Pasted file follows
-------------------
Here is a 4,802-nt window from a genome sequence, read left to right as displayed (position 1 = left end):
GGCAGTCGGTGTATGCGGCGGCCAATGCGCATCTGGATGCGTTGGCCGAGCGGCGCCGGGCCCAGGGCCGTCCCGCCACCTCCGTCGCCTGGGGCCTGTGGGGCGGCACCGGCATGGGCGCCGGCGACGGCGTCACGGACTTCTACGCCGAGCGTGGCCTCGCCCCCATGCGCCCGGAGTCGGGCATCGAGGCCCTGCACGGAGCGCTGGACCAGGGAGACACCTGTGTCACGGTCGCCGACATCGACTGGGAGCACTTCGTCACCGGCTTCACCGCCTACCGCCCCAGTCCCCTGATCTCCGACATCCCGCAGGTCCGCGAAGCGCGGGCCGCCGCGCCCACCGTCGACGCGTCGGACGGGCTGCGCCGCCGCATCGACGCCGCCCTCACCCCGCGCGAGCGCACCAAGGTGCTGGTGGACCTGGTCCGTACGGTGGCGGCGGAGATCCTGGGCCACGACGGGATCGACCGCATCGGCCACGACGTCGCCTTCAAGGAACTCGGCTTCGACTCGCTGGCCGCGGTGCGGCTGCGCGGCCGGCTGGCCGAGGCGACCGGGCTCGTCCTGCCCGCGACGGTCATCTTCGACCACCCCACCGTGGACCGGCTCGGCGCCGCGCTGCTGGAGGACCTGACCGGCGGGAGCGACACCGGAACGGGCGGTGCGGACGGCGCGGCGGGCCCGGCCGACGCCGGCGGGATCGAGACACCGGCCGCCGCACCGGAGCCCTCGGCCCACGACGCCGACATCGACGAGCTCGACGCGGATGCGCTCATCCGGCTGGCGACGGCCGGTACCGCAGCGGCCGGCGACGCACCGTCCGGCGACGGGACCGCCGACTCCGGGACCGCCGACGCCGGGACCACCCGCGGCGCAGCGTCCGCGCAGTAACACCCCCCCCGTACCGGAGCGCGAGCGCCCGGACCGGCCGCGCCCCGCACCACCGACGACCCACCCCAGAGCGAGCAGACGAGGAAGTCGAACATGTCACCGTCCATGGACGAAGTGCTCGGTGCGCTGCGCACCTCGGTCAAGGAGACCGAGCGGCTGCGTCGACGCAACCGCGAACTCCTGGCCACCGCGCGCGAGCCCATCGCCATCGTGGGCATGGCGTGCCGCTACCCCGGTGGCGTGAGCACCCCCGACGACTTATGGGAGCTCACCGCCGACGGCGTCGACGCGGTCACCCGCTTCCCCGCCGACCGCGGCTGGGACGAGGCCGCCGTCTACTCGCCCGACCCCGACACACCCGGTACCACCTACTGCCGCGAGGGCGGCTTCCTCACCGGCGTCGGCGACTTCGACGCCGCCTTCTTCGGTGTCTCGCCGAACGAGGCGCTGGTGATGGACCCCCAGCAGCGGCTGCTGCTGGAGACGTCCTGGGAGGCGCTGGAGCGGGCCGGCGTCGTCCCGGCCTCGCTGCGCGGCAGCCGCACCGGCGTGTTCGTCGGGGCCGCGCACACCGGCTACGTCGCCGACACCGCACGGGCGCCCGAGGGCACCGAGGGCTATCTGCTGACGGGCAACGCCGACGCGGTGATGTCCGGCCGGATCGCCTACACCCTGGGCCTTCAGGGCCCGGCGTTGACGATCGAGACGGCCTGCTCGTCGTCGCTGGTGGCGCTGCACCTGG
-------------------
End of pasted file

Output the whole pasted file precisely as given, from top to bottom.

Here is a 4,802-nt window from a genome sequence, read left to right as displayed (position 1 = left end):
GGCAGTCGGTGTATGCGGCGGCCAATGCGCATCTGGATGCGTTGGCCGAGCGGCGCCGGGCCCAGGGCCGTCCCGCCACCTCCGTCGCCTGGGGCCTGTGGGGCGGCACCGGCATGGGCGCCGGCGACGGCGTCACGGACTTCTACGCCGAGCGTGGCCTCGCCCCCATGCGCCCGGAGTCGGGCATCGAGGCCCTGCACGGAGCGCTGGACCAGGGAGACACCTGTGTCACGGTCGCCGACATCGACTGGGAGCACTTCGTCACCGGCTTCACCGCCTACCGCCCCAGTCCCCTGATCTCCGACATCCCGCAGGTCCGCGAAGCGCGGGCCGCCGCGCCCACCGTCGACGCGTCGGACGGGCTGCGCCGCCGCATCGACGCCGCCCTCACCCCGCGCGAGCGCACCAAGGTGCTGGTGGACCTGGTCCGTACGGTGGCGGCGGAGATCCTGGGCCACGACGGGATCGACCGCATCGGCCACGACGTCGCCTTCAAGGAACTCGGCTTCGACTCGCTGGCCGCGGTGCGGCTGCGCGGCCGGCTGGCCGAGGCGACCGGGCTCGTCCTGCCCGCGACGGTCATCTTCGACCACCCCACCGTGGACCGGCTCGGCGCCGCGCTGCTGGAGGACCTGACCGGCGGGAGCGACACCGGAACGGGCGGTGCGGACGGCGCGGCGGGCCCGGCCGACGCCGGCGGGATCGAGACACCGGCCGCCGCACCGGAGCCCTCGGCCCACGACGCCGACATCGACGAGCTCGACGCGGATGCGCTCATCCGGCTGGCGACGGCCGGTACCGCAGCGGCCGGCGACGCACCGTCCGGCGACGGGACCGCCGACTCCGGGACCGCCGACGCCGGGACCACCCGCGGCGCAGCGTCCGCGCAGTAACACCCCCCCCGTACCGGAGCGCGAGCGCCCGGACCGGCCGCGCCCCGCACCACCGACGACCCACCCCAGAGCGAGCAGACGAGGAAGTCGAACATGTCACCGTCCATGGACGAAGTGCTCGGTGCGCTGCGCACCTCGGTCAAGGAGACCGAGCGGCTGCGTCGACGCAACCGCGAACTCCTGGCCACCGCGCGCGAGCCCATCGCCATCGTGGGCATGGCGTGCCGCTACCCCGGTGGCGTGAGCACCCCCGACGACTTATGGGAGCTCACCGCCGACGGCGTCGACGCGGTCACCCGCTTCCCCGCCGACCGCGGCTGGGACGAGGCCGCCGTCTACTCGCCCGACCCCGACACACCCGGTACCACCTACTGCCGCGAGGGCGGCTTCCTCACCGGCGTCGGCGACTTCGACGCCGCCTTCTTCGGTGTCTCGCCGAACGAGGCGCTGGTGATGGACCCCCAGCAGCGGCTGCTGCTGGAGACGTCCTGGGAGGCGCTGGAGCGGGCCGGCGTCGTCCCGGCCTCGCTGCGCGGCAGCCGCACCGGCGTGTTCGTCGGGGCCGCGCACACCGGCTACGTCGCCGACACCGCACGGGCGCCCGAGGGCACCGAGGGCTATCTGCTGACGGGCAACGCCGACGCGGTGATGTCCGGCCGGATCGCCTACACCCTGGGCCTTCAGGGCCCGGCGTTGACGATCGAGACGGCCTGCTCGTCGTCGCTGGTGGCGCTGCACCTGG